Medical assistance in dying―update on Bill C-39
As of March 17, 2024, the temporary exclusion of eligibility for medical assistance in dying (MAiD) where a person’s sole medical condition is a mental illness (Bill C-39) will come to an end. This means that persons suffering solely from a mental illness will be eligible for MAiD. In light of this upcoming change, the College is currently reviewing its Medical Assistance in Dying practice standard and working with other health-care regulators to promote consistency.
The College will be consulting with registrants on a revised draft of the practice standard over the coming months and will also be reviewing the results from Health Canada’s Engagement on Indigenous Perspectives on Medical Assistance in Dying, which aims to gather perspectives from Indigenous Peoples on MAiD. This opportunity is currently open, with feedback being accepted until November 17, 2023. More information on the engagement opportunity, including how to participate, can be found on the Government of Canada’s Engagement on Indigenous Perspectives on Medical Assistance in Dying website. Questions regarding the engagement opportunity can be directed to firstname.lastname@example.org.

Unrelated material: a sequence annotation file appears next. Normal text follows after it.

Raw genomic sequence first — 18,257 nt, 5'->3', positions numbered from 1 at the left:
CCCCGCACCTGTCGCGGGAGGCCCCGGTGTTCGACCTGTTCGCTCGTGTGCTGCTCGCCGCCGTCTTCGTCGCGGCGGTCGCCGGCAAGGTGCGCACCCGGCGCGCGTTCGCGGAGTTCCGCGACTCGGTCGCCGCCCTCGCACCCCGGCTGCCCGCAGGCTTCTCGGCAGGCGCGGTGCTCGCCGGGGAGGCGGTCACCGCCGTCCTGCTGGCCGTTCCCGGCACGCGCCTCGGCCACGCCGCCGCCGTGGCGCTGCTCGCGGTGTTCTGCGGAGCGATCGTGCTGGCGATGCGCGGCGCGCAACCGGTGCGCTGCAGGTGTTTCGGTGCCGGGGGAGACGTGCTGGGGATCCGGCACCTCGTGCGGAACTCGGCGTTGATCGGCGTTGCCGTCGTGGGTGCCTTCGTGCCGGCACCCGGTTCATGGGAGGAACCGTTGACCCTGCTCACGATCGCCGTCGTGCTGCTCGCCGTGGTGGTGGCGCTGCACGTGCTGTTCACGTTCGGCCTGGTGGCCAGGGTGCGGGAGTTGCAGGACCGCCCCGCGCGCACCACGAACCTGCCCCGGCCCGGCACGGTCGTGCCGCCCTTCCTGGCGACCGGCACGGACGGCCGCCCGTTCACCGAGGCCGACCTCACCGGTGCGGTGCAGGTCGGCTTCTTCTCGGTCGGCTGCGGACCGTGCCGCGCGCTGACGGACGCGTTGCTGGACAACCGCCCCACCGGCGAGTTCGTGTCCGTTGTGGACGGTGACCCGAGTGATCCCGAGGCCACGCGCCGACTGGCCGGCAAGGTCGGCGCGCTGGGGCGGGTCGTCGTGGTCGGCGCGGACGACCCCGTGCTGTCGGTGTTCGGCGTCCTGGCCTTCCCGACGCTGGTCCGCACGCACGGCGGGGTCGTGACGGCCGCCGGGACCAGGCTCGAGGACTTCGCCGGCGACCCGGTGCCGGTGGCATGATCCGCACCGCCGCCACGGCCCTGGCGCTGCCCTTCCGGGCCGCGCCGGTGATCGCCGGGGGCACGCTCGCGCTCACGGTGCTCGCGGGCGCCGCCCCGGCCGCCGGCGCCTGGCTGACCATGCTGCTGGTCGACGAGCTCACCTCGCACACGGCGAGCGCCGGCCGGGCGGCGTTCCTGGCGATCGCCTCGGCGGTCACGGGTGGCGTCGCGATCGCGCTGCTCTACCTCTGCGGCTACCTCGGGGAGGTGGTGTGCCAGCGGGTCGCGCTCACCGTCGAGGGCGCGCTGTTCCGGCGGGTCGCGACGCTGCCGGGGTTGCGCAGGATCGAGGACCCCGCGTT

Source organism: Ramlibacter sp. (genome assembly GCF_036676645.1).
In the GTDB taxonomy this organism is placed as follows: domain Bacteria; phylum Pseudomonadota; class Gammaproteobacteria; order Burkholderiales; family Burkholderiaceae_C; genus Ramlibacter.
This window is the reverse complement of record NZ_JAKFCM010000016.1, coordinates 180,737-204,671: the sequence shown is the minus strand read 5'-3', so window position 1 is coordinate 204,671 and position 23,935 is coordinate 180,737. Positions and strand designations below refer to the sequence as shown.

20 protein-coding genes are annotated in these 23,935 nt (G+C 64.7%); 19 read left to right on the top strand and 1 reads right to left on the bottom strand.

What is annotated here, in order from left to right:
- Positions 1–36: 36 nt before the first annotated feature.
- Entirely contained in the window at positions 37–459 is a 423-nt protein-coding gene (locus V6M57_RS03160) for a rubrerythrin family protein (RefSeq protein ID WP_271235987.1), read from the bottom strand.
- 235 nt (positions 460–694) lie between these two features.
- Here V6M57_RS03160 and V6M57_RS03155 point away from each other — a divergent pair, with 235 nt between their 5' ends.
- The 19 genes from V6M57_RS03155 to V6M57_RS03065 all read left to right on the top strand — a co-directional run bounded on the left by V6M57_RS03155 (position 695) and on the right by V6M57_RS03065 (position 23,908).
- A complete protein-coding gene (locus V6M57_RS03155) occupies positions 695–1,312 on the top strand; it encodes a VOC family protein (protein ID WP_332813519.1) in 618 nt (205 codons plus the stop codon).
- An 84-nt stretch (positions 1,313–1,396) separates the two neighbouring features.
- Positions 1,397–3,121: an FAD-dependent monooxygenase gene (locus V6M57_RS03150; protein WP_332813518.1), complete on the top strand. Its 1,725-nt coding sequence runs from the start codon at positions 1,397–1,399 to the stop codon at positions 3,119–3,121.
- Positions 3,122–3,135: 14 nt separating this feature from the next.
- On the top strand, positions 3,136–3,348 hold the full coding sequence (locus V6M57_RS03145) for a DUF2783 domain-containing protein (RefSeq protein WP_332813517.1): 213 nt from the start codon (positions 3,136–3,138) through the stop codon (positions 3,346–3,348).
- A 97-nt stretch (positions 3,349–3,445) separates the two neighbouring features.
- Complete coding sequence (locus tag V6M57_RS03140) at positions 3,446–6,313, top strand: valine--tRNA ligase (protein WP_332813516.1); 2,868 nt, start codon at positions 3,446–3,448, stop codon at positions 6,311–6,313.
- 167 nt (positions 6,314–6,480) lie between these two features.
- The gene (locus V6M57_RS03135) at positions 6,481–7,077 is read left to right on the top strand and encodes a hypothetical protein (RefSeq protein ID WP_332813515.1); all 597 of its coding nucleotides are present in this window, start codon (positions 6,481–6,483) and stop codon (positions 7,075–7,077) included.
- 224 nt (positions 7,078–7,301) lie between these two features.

Registrants should also know that the Canadian MAiD Curriculum has been launched by the Canadian Association of MAiD Assessors and Providers (CAMAP), which will help achieve a standardized approach to care across the country and ensure access to high-quality MAiD training. The curriculum was soft launched in late August 2023 and includes several training models. The full program will launch before the end of 2023. CAMAP will make the modules available to all clinicians at no cost until 2026.